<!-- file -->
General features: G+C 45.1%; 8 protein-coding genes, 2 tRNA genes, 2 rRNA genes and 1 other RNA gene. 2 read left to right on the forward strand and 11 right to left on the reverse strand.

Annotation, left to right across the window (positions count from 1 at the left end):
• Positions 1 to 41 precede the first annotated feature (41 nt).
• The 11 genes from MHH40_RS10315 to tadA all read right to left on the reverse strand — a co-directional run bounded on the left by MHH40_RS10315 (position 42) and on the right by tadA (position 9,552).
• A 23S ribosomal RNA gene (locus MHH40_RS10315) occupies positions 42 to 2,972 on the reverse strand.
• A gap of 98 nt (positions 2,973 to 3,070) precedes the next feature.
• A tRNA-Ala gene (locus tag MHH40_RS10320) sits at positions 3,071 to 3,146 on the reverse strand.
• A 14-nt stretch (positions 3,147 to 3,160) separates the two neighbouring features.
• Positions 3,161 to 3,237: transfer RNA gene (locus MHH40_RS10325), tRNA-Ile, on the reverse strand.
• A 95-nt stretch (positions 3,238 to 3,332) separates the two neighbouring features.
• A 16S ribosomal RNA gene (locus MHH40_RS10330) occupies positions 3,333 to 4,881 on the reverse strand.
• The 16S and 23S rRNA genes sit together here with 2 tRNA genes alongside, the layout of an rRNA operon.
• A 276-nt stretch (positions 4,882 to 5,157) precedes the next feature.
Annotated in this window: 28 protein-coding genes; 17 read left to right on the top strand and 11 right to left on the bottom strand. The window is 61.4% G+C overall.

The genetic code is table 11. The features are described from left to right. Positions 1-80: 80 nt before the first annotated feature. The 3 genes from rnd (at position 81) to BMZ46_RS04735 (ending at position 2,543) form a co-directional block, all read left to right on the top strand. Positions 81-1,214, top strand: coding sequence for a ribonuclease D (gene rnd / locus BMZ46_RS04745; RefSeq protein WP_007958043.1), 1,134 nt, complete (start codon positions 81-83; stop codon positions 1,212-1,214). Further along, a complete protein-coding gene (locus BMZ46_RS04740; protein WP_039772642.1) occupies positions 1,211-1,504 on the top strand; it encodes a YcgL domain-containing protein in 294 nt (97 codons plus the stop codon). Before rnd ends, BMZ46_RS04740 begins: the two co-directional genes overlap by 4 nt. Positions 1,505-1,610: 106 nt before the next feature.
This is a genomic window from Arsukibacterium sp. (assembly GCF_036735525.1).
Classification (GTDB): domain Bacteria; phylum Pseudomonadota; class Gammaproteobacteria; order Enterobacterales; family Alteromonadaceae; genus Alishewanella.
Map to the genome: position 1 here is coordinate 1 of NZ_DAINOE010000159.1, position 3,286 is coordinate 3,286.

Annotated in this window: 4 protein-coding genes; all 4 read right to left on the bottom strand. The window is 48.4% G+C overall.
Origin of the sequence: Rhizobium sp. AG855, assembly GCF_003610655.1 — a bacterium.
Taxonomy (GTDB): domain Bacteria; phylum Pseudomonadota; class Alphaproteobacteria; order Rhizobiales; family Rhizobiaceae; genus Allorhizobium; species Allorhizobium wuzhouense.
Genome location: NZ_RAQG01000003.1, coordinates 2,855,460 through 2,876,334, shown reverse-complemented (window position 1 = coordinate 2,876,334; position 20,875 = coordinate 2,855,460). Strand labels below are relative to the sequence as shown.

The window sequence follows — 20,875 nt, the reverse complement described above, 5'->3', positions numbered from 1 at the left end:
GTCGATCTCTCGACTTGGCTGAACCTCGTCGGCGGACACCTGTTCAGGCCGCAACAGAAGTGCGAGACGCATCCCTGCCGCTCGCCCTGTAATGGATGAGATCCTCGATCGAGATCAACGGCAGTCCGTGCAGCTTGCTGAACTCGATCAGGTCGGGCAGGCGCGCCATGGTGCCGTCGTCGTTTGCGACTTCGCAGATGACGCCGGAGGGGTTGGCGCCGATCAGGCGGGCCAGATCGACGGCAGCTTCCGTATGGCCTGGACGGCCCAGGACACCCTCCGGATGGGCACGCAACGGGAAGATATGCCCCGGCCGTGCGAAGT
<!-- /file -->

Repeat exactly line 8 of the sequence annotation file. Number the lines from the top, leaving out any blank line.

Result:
• A 14-nt stretch (positions 3,147 to 3,160) separates the two neighbouring features.